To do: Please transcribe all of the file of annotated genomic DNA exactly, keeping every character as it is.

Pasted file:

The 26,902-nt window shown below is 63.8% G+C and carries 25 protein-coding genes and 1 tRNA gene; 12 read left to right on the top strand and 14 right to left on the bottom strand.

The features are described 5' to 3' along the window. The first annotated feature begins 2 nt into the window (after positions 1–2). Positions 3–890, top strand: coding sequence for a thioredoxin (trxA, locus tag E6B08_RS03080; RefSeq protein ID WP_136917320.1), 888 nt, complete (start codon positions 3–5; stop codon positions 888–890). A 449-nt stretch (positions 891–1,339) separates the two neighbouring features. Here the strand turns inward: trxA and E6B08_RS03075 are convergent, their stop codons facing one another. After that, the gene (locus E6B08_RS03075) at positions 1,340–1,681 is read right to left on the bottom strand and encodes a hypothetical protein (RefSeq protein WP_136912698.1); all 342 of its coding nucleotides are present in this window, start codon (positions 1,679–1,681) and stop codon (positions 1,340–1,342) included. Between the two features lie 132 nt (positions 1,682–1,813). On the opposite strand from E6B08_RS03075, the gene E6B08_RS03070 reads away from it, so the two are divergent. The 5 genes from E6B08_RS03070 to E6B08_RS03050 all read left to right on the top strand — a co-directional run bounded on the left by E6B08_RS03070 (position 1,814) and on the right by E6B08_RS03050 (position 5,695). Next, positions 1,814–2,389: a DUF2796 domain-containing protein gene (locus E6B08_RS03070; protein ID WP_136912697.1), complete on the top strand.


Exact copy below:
The 26,902-nt window shown below is 63.8% G+C and carries 25 protein-coding genes and 1 tRNA gene; 12 read left to right on the top strand and 14 right to left on the bottom strand.

The features are described 5' to 3' along the window. The first annotated feature begins 2 nt into the window (after positions 1–2). Positions 3–890, top strand: coding sequence for a thioredoxin (trxA, locus tag E6B08_RS03080; RefSeq protein ID WP_136917320.1), 888 nt, complete (start codon positions 3–5; stop codon positions 888–890). A 449-nt stretch (positions 891–1,339) separates the two neighbouring features. Here the strand turns inward: trxA and E6B08_RS03075 are convergent, their stop codons facing one another. After that, the gene (locus E6B08_RS03075) at positions 1,340–1,681 is read right to left on the bottom strand and encodes a hypothetical protein (RefSeq protein WP_136912698.1); all 342 of its coding nucleotides are present in this window, start codon (positions 1,679–1,681) and stop codon (positions 1,340–1,342) included. Between the two features lie 132 nt (positions 1,682–1,813). On the opposite strand from E6B08_RS03075, the gene E6B08_RS03070 reads away from it, so the two are divergent. The 5 genes from E6B08_RS03070 to E6B08_RS03050 all read left to right on the top strand — a co-directional run bounded on the left by E6B08_RS03070 (position 1,814) and on the right by E6B08_RS03050 (position 5,695). Next, positions 1,814–2,389: a DUF2796 domain-containing protein gene (locus E6B08_RS03070; protein ID WP_136912697.1), complete on the top strand.